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Tuesday, 23 August 1994
Page: 92

Senator KEMP (7.06 p.m.) —I move:

  That the Senate take note of the document.

This is quite an important treaty, and it has been the subject of some debate in the parliament and the estimates committees. Just prior to an election, Mr Keating flew to a conference of Pacific leaders in Nauru and decided to settle $107 million as a compensation claim to the Republic of Nauru. This, of course, was a settlement that was taken before there was a final hearing of the International Court of Justice. In relation to the extensive debate in the Senate estimates committees, Senator Evans said that the government had decided that, in light of the preliminary hearings, it was unlikely that the case would be won. I think his words were to the effect that the judges had holus-bolus changed the precedence relating to international law, and the government decided to settle $107 million.

  This matter raises a number of issues—and others have already spoken on this in the chamber—including the astonishing willingness of this government to submit itself to international courts. There were two other potential parties for the action that the Republic of Nauru had sought for compensation—the United Kingdom and New Zealand. Neither of those two countries allowed the international court jurisdiction. I do not know whether Senator Evans or Senator Crowley regards those countries, therefore, as bad international citizens but, of course, they did not cop the $107 million bill that Senator Evans and Mr Keating decided had to be paid to the Republic of Nauru.

  Australia settled on $107 million, and then sought pro rata compensation from the governments of the United Kingdom and New Zealand. This treaty indicates that the government of the United Kingdom has decided to make a compensation payment of not a third, but $12 million.

  In this chamber today we have had a major debate about drought assistance—of what assistance should be given to our farmers who are suffering the worst drought on record. Some people in the chamber raised the matter of the $80 million the government is giving in respect of the friendship bridge across the Mekong; others raised the issue of the $80 million to $100 million that the government is giving to Nauru. The money seems to be available, but provided one is not an Australian. The first issue I wish to bring to the Senate's attention is the astonishing willingness of this government to submit itself to international bodies and tribunals and the consequences which can flow from that. The consequence is that Australia is up for an amount in the order of $80 million plus. That is the first consequence which flows from it.

  The second consequence is that clearly the United Kingdom and New Zealand did not feel the same way about this issue. So the United Kingdom, presumably after strong pleadings from Senator Gareth Evans, has decided to provide a payment of only $12 million—extensively short of the presumably pro rata share of over $30 million. This shows again how this government constantly misuses its treaty making powers and gets itself into serious problems. Other governments do not do that. The United Kingdom does not do that; New Zealand did not do that; but we did.

  It is alright for Mr Keating to make a big fella of himself and pay massive compensation. When he went up to North Queensland it was a pity that he did not decide to make a big fella of himself to the farmers suffering the worst drought on record. I seek leave to incorporate in Hansard a press release that was put out in October last year by Mr Andrew Peacock, the shadow Minister for Foreign Affairs. This press release points out that Australia's settlement with Nauru opens up a Pandora's box.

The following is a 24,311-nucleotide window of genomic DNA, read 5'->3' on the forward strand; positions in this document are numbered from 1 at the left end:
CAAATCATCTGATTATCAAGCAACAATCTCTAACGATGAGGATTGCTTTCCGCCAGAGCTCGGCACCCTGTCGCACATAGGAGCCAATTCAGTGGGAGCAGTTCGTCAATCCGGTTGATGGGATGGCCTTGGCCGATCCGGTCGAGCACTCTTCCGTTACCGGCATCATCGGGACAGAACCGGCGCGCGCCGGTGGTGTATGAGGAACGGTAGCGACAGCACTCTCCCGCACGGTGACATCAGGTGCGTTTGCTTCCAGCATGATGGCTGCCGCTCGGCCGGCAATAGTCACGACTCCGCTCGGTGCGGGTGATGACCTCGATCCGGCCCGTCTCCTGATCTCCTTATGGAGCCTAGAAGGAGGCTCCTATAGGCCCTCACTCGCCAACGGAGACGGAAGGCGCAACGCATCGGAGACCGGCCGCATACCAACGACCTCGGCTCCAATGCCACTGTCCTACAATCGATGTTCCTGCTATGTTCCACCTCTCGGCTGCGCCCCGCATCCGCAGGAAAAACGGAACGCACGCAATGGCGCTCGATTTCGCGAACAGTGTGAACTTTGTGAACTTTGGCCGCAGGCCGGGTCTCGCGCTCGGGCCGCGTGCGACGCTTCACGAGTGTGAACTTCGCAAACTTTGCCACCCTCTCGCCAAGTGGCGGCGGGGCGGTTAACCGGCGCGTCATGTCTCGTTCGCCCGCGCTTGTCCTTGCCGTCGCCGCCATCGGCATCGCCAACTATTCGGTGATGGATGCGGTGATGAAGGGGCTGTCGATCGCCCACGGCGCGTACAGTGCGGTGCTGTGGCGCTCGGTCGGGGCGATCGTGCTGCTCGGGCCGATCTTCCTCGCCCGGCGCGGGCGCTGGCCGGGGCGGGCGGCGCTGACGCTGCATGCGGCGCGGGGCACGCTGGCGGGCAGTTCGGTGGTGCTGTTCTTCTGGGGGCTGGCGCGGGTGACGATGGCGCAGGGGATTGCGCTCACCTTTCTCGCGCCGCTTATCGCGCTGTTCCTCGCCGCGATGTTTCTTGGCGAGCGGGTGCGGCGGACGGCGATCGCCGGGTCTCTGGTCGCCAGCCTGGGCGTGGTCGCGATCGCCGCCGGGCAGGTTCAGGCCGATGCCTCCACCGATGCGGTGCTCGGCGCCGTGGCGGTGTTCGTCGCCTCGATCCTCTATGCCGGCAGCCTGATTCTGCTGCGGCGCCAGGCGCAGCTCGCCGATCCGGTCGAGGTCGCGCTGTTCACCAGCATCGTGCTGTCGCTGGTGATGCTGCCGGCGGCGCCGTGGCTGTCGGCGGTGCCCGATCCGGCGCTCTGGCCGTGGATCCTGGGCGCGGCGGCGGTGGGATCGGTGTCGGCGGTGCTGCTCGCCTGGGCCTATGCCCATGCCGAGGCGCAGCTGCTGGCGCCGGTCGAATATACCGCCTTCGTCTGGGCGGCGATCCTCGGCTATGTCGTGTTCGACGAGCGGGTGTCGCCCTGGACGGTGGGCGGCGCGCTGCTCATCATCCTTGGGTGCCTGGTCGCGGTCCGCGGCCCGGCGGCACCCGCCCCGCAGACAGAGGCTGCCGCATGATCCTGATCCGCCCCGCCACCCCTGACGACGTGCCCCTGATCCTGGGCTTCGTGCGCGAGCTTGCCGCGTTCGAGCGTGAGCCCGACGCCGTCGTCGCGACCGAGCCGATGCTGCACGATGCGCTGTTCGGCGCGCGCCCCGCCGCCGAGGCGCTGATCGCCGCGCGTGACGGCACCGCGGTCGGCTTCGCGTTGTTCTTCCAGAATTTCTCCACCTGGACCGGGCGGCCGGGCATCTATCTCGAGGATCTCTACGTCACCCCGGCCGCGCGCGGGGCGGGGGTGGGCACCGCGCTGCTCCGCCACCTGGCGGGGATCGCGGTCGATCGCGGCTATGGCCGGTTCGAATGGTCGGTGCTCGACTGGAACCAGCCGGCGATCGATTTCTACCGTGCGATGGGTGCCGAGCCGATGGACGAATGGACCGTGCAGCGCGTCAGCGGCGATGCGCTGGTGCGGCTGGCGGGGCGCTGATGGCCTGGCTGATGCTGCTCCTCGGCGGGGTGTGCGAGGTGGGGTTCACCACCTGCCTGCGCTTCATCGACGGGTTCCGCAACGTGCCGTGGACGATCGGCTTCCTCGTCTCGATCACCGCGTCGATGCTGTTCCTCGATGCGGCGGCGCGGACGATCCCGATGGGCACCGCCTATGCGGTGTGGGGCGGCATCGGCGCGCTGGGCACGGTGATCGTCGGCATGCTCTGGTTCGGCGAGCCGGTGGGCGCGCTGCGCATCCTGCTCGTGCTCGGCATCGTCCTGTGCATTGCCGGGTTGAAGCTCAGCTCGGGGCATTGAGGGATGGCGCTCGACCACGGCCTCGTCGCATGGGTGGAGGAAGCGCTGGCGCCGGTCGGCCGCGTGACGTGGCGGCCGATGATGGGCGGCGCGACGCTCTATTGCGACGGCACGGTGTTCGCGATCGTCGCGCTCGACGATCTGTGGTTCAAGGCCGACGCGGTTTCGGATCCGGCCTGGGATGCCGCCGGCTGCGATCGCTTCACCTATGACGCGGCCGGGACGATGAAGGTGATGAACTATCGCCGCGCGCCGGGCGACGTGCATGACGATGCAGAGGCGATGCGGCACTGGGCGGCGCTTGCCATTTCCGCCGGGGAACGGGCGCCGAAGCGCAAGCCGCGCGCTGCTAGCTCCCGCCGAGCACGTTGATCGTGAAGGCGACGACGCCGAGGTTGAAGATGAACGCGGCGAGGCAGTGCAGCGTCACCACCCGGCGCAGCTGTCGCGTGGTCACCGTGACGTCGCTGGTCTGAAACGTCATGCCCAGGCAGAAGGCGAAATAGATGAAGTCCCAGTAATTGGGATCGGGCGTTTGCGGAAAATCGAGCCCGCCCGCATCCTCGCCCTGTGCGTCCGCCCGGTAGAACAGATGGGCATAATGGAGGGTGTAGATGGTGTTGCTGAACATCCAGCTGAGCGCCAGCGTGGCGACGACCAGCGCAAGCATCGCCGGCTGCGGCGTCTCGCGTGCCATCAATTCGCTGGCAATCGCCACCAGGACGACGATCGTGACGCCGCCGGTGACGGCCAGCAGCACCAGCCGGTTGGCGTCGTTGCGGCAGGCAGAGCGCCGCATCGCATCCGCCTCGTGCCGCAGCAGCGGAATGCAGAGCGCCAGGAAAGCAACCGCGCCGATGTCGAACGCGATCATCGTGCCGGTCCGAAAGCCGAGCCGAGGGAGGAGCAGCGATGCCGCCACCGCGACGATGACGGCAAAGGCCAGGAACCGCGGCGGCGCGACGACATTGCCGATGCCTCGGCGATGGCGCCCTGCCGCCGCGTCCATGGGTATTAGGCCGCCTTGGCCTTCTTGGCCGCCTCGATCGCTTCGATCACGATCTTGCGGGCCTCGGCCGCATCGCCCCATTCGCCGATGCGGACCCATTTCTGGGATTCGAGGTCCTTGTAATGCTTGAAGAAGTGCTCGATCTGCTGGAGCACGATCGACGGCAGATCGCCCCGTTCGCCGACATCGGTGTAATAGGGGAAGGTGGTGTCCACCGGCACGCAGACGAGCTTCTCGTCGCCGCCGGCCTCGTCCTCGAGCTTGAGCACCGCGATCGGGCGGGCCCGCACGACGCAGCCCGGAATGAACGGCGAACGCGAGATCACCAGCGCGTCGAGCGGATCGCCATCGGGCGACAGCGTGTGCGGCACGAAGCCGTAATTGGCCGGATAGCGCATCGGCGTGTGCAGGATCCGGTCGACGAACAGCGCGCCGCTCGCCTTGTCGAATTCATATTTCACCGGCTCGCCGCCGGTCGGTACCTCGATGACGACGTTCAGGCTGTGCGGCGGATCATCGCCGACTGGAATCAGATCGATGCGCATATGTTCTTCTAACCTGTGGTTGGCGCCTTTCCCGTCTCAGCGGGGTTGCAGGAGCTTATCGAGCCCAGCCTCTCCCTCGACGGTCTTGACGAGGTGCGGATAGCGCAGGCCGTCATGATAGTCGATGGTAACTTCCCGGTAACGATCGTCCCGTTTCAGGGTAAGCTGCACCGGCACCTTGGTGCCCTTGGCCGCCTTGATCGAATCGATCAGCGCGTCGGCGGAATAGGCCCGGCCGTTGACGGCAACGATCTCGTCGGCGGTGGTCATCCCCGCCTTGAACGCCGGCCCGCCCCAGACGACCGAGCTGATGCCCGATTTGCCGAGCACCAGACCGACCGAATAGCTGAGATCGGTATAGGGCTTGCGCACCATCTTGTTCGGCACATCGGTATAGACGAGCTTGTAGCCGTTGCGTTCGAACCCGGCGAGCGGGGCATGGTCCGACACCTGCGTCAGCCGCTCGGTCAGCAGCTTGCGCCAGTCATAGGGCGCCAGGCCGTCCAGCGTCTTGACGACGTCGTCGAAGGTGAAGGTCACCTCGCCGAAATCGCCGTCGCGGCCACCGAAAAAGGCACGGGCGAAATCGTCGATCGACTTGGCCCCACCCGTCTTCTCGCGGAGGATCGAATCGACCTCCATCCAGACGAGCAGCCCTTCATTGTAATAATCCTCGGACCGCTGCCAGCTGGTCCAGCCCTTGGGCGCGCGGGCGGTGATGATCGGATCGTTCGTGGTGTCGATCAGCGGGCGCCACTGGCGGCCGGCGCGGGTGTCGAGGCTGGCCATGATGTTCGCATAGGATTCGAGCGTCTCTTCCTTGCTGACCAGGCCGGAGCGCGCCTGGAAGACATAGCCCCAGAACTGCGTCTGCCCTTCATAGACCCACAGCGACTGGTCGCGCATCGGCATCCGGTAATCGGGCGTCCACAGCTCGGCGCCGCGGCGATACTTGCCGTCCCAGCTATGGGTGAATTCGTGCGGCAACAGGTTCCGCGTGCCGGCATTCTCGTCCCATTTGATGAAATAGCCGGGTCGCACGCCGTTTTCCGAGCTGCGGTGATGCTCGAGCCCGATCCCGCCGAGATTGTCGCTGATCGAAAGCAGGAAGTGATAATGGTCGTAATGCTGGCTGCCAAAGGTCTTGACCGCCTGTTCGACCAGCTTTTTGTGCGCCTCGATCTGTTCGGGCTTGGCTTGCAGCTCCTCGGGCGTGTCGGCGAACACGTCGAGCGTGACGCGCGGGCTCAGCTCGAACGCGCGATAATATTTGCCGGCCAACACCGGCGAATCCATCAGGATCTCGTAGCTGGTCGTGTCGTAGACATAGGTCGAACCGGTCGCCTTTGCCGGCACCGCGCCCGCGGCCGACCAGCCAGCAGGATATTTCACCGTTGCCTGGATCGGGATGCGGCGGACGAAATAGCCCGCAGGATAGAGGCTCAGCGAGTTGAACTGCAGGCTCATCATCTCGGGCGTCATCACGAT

Leave granted.

  The document read as follows









The Shadow Minister for Foreign Affairs, Honourable Andrew Peacock, drew attention to the consequences likely to flow from Mr Keating's negotiated settlement with the Government of Nauru totalling a payout of $107 million over 20 years.

Mr Peacock noted that PNG Foreign Minister Kaputin had made it clear in his address to the UN General Assembly in New York today that PNG had the matter under close examination and may be seeking similar payouts from the Australian Government.

PNG Foreign Minister Kaputin said that "The negotiated settlement between the governments of Nauru and Australia has been widely welcomed for the redress it provides for a long period of colonial exploitation of Nauru's principal land-based natural resource and destruction of much of the natural environment. It is also arousing considerable interest as to its possible implications in other former trust territories and colonial dependencies. The government of PNG is only one of a number of interested parties which has the matter under close examination."

Mr Peacock said that the Australian Government's decision to settle this compensation deal out of court had unquestionably not been thought through properly. Its implications were not given adequate advance consideration and the decision could rebound on Australia.

Mr Peacock said he had consistently queried the extent of Australia's liability with respect to the $40 million cash payment to Nauru this year. He also said it was difficult to justify embarking on 20 years of bilateral aid for a country which, when it joined the Asian Development Bank two years ago in 1991, was considered to be a potential donor (not recipient) country and was asked to contribute to the Bank's soft loan window, the Asian Development Fund.

Melbourne, 12 October 1993

For further information contact Jane Drake-Brockman on (06) 277 4419.